This post is by Michael Farmer, Chairman of TrinityP3 USA and author of Madison Avenue Manslaughter: an inside view of fee-cutting clients, profit-hungry owners and declining ad agencies, which won the Axiom Gold Business Book Award for the best marketing / advertising book of 2016.
Emil Otto (E.O.) Hoppé was the most famous portrait photographer of his day —one century ago. Hoppé had a reputation like Annie Leibovitz today. He photographed Albert Einstein, King George V, Queen Mary, Thomas Hardy, Henry James, George Bernard Shaw, and many others. He traveled the world from England with his cameras, plates, and chemicals. Aspiring photographers inspired by his work frequently sought his advice. That advice was surprising then and still relevant for young creatives today.
Hoppé was born in Munich in 1878 but moved to London when he was 22, taking a job in a bank. In 1907, enamored with the relatively new field of photography, he abandoned his job and opened a portrait studio, where he began to photograph the rich and famous society women who were customers of his wife’s high-end hat boutique on London’s Bond Street. His fame and practice expanded rapidly, and he developed a worldwide reputation.
He ruthlessly experimented with photography techniques and even designed a 10″ x 8″ studio reflex camera, so he did not have to bury his head under a black cloth when trying to put his subjects at ease in his studio. Such was his commercial success that he was able to buy a 27-room house to use as a studio on Cromwell Road. “The artistic temperament requires room for expansion,” he wrote in Hundred Thousand Exposures: The Success of a Photographer .
He was a prolific writer and giver of advice. “The amateur, with a few successes in exhibitions, is more interested in delicate shades of black and white than the cost of running a studio…. I remember a young man coming to ask my advice in regard to becoming a photographer and holding forth at great length about art and technique,” he wrote. “I listened to him gravely and then said, ‘Yes, that is all very well. But do you know anything about book-keeping?'”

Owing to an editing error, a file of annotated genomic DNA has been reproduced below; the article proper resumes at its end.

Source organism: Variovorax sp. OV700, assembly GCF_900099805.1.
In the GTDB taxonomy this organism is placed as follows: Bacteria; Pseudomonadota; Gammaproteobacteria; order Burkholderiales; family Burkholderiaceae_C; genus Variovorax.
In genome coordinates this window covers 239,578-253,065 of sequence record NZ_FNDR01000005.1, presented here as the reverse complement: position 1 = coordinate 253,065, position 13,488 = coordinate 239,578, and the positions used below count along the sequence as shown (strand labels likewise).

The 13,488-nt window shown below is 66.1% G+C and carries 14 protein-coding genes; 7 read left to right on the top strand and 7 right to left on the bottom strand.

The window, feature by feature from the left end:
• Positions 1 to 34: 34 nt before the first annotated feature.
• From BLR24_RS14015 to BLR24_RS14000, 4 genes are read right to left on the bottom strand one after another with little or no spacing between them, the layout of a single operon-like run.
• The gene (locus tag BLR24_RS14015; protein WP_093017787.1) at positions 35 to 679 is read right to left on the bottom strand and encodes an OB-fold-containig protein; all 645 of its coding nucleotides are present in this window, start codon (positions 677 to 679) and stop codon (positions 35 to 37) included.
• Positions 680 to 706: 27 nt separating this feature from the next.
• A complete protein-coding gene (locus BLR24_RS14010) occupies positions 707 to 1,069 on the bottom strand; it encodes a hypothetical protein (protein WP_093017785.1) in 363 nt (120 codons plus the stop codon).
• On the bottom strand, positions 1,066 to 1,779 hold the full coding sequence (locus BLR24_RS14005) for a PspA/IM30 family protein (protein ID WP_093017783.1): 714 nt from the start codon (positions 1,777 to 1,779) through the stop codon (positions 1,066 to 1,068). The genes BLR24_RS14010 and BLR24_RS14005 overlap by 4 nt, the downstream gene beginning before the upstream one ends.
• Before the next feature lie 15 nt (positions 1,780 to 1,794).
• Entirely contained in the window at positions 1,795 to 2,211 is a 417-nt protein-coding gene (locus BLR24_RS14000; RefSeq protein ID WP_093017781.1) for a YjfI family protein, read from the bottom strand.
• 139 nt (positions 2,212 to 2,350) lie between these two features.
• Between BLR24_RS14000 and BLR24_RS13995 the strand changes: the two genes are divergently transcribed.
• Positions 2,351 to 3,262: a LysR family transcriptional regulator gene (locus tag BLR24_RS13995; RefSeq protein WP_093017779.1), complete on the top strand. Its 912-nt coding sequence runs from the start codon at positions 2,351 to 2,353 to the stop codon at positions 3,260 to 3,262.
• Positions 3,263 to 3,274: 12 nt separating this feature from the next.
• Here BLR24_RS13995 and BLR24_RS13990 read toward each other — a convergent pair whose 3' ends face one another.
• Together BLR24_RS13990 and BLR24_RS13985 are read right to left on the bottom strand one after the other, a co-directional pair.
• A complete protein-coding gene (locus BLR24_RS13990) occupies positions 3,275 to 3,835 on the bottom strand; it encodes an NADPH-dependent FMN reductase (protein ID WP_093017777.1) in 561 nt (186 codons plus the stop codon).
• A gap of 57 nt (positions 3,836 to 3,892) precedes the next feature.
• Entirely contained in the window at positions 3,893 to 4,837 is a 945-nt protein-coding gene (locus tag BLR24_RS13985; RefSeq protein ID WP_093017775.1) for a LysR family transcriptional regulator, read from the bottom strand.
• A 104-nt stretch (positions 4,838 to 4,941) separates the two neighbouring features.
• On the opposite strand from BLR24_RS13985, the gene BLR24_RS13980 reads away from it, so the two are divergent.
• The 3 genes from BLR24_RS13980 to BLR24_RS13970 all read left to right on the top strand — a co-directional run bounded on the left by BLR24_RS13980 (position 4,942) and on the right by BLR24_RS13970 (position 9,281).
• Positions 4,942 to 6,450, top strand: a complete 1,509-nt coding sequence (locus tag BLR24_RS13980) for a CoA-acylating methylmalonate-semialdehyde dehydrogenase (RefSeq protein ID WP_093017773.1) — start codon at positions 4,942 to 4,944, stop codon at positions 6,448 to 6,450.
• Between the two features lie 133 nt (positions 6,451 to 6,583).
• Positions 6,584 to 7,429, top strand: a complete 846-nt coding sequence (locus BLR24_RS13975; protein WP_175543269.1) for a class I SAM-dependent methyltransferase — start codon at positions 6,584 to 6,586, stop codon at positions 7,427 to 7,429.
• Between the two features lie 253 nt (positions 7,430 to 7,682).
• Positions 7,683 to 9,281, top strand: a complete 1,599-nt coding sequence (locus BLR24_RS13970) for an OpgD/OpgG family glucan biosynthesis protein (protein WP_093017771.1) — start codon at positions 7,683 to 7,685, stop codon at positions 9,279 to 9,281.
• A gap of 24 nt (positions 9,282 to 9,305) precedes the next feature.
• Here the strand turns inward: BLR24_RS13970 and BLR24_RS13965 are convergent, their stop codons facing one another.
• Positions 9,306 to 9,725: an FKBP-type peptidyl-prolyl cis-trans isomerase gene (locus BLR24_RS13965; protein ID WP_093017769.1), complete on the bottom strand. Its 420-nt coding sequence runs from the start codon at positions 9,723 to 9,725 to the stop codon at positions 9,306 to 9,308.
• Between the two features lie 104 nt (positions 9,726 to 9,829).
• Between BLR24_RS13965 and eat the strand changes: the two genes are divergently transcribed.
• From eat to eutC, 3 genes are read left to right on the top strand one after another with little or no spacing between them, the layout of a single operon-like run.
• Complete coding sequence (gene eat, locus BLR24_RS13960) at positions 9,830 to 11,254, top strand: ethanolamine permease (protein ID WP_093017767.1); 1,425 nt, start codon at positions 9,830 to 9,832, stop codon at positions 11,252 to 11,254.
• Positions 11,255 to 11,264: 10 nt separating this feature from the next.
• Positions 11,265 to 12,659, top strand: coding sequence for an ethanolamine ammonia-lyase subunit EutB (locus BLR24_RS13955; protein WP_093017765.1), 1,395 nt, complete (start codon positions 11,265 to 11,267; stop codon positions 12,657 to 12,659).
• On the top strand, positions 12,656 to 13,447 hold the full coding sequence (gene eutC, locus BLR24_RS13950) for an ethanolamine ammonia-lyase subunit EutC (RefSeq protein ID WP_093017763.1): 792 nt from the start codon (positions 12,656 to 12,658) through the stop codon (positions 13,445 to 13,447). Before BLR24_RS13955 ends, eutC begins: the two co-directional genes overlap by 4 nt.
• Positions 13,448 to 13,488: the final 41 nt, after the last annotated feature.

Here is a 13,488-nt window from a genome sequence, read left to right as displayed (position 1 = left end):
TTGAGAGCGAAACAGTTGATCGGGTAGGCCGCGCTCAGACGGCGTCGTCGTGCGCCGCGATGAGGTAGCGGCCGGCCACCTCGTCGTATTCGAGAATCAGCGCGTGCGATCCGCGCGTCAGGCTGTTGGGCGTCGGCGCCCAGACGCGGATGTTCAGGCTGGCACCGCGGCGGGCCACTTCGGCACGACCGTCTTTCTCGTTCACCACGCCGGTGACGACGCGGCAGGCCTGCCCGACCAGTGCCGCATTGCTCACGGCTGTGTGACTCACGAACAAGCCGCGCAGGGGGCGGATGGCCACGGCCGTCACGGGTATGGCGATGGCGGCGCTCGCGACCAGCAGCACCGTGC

Hoppé elaborated: “Not that I wish to convey the impression that I regard photography purely as a business. Heaven forbid. But artists, like other men, must live, and, in order that they may do so, it is essential for them to have both feet firmly on the ground. The failure of so many gifted amateurs in professional photography is due, in perhaps the majority of cases, to a lack of business sense.”
Today’s leaders in advertising agencies could well heed this advice. For more than two decades, business operations of ad agencies have been deteriorating, driven by falling fees and expanding (and more complicated) scopes of work. Few agencies have strategies beyond cost-reductions and downsizings to deal with business problems.
Rarely do you hear an agency CEO state that business operations need to be enhanced so that capabilities and creativity can thrive. Rarely do you hear that falling salaries and increased employee turnover are threats that need to be dealt with seriously.
What you do hear is, “We are investing in creativity, so we can win new business and improve our growth rates.”
What rubbish! Business operations need to be stabilised as a matter of priority. Agencies need to restore leadership to their relationships and influence pricing and scopes so that their organisations can flourish once again.
The current strategy of “coping” with difficult and aggressive clients needs to cease. Restoring business health ought to be the number one priority at most creative and media agencies.
Hoppé would probably agree. As he said, “Yes, creativity is all well and good. But do you know anything about running a business?”
First published in Media Village October 9 2019
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